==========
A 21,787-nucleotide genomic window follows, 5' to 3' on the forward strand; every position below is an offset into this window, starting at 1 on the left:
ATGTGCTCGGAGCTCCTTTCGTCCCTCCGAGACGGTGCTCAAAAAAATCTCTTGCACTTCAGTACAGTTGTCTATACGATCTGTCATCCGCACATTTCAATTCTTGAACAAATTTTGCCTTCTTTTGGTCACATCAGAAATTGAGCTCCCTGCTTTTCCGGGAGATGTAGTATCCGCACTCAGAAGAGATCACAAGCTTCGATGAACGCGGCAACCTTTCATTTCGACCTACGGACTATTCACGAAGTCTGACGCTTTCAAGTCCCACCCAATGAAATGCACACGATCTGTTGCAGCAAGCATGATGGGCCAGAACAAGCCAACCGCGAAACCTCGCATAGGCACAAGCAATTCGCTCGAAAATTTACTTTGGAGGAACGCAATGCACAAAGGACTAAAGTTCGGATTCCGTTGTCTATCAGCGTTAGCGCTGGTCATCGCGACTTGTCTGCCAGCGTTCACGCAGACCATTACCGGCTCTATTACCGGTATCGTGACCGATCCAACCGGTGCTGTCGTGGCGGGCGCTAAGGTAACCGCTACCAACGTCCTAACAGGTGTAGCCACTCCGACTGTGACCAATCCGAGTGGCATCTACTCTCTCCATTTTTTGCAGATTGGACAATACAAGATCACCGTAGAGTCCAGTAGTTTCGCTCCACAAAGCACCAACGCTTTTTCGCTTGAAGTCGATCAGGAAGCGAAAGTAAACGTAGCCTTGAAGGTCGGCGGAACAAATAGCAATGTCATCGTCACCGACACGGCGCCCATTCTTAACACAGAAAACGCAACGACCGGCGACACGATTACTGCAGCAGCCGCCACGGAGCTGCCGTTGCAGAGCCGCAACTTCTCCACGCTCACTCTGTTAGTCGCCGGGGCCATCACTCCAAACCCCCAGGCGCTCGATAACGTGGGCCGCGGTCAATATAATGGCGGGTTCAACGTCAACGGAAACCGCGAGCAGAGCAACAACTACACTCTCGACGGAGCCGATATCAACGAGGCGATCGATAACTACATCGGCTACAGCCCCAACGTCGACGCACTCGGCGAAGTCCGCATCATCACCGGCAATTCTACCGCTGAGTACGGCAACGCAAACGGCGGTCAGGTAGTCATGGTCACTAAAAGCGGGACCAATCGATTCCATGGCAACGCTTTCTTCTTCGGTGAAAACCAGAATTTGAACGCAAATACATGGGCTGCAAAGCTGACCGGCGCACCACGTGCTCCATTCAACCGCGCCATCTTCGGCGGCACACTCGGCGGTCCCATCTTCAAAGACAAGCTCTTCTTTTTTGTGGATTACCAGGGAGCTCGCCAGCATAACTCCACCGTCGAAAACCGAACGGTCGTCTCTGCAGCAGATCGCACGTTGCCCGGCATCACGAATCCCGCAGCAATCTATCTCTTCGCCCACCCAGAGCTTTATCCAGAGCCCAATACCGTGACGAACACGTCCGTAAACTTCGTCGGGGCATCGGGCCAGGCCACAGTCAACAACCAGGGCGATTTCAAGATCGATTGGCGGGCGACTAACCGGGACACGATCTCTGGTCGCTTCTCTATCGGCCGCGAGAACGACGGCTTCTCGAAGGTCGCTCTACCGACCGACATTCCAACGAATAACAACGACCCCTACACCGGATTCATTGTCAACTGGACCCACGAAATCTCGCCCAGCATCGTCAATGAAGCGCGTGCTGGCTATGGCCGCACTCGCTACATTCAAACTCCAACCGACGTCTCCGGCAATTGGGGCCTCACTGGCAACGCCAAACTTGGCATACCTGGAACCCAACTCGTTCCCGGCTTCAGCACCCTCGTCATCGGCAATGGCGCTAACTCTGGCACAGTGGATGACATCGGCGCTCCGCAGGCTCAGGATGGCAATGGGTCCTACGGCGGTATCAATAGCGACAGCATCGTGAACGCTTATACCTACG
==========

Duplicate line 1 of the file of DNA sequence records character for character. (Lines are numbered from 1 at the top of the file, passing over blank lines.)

A 21,787-nucleotide genomic window follows, 5' to 3' on the forward strand; every position below is an offset into this window, starting at 1 on the left: